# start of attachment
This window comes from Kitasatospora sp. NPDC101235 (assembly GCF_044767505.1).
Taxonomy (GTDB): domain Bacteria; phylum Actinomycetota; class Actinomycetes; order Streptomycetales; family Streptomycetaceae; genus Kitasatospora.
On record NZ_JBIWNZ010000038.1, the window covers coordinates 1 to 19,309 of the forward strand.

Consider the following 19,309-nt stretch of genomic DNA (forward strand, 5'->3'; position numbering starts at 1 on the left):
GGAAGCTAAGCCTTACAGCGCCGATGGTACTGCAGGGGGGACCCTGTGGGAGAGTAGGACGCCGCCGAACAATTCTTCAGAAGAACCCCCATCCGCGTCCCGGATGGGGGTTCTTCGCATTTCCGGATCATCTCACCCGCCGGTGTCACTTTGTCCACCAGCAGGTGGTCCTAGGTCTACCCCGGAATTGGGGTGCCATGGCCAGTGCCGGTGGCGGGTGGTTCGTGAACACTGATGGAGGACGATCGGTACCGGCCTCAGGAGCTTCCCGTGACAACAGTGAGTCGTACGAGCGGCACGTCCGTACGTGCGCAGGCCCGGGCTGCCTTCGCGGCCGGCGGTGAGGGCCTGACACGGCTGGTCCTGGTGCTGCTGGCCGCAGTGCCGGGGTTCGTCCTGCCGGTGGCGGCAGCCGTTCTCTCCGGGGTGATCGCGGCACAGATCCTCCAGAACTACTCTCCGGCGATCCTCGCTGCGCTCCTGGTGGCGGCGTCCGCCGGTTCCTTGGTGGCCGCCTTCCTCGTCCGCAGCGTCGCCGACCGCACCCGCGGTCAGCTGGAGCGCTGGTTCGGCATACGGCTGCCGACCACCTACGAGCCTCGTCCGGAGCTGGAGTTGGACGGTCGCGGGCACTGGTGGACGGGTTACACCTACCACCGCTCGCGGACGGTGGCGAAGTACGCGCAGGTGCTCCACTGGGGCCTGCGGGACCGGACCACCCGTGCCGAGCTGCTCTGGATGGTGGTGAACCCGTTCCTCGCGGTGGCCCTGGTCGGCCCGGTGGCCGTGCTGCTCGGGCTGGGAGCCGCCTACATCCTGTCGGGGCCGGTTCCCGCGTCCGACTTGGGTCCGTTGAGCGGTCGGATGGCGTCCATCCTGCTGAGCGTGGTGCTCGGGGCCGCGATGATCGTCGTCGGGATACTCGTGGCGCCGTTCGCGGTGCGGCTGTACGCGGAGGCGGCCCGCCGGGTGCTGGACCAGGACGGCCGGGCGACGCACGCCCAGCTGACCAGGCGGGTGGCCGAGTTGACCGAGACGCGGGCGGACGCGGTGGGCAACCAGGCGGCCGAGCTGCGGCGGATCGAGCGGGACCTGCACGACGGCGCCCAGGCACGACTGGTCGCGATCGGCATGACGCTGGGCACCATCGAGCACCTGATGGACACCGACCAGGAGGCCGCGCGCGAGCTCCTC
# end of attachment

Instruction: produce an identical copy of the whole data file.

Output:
This window comes from Kitasatospora sp. NPDC101235 (assembly GCF_044767505.1).
Taxonomy (GTDB): domain Bacteria; phylum Actinomycetota; class Actinomycetes; order Streptomycetales; family Streptomycetaceae; genus Kitasatospora.
On record NZ_JBIWNZ010000038.1, the window covers coordinates 1 to 19,309 of the forward strand.

Consider the following 19,309-nt stretch of genomic DNA (forward strand, 5'->3'; position numbering starts at 1 on the left):
GGAAGCTAAGCCTTACAGCGCCGATGGTACTGCAGGGGGGACCCTGTGGGAGAGTAGGACGCCGCCGAACAATTCTTCAGAAGAACCCCCATCCGCGTCCCGGATGGGGGTTCTTCGCATTTCCGGATCATCTCACCCGCCGGTGTCACTTTGTCCACCAGCAGGTGGTCCTAGGTCTACCCCGGAATTGGGGTGCCATGGCCAGTGCCGGTGGCGGGTGGTTCGTGAACACTGATGGAGGACGATCGGTACCGGCCTCAGGAGCTTCCCGTGACAACAGTGAGTCGTACGAGCGGCACGTCCGTACGTGCGCAGGCCCGGGCTGCCTTCGCGGCCGGCGGTGAGGGCCTGACACGGCTGGTCCTGGTGCTGCTGGCCGCAGTGCCGGGGTTCGTCCTGCCGGTGGCGGCAGCCGTTCTCTCCGGGGTGATCGCGGCACAGATCCTCCAGAACTACTCTCCGGCGATCCTCGCTGCGCTCCTGGTGGCGGCGTCCGCCGGTTCCTTGGTGGCCGCCTTCCTCGTCCGCAGCGTCGCCGACCGCACCCGCGGTCAGCTGGAGCGCTGGTTCGGCATACGGCTGCCGACCACCTACGAGCCTCGTCCGGAGCTGGAGTTGGACGGTCGCGGGCACTGGTGGACGGGTTACACCTACCACCGCTCGCGGACGGTGGCGAAGTACGCGCAGGTGCTCCACTGGGGCCTGCGGGACCGGACCACCCGTGCCGAGCTGCTCTGGATGGTGGTGAACCCGTTCCTCGCGGTGGCCCTGGTCGGCCCGGTGGCCGTGCTGCTCGGGCTGGGAGCCGCCTACATCCTGTCGGGGCCGGTTCCCGCGTCCGACTTGGGTCCGTTGAGCGGTCGGATGGCGTCCATCCTGCTGAGCGTGGTGCTCGGGGCCGCGATGATCGTCGTCGGGATACTCGTGGCGCCGTTCGCGGTGCGGCTGTACGCGGAGGCGGCCCGCCGGGTGCTGGACCAGGACGGCCGGGCGACGCACGCCCAGCTGACCAGGCGGGTGGCCGAGTTGACCGAGACGCGGGCGGACGCGGTGGGCAACCAGGCGGCCGAGCTGCGGCGGATCGAGCGGGACCTGCACGACGGCGCCCAGGCACGACTGGTCGCGATCGGCATGACGCTGGGCACCATCGAGCACCTGATGGACACCGACCAGGAGGCCGCGCGCGAGCTCCTC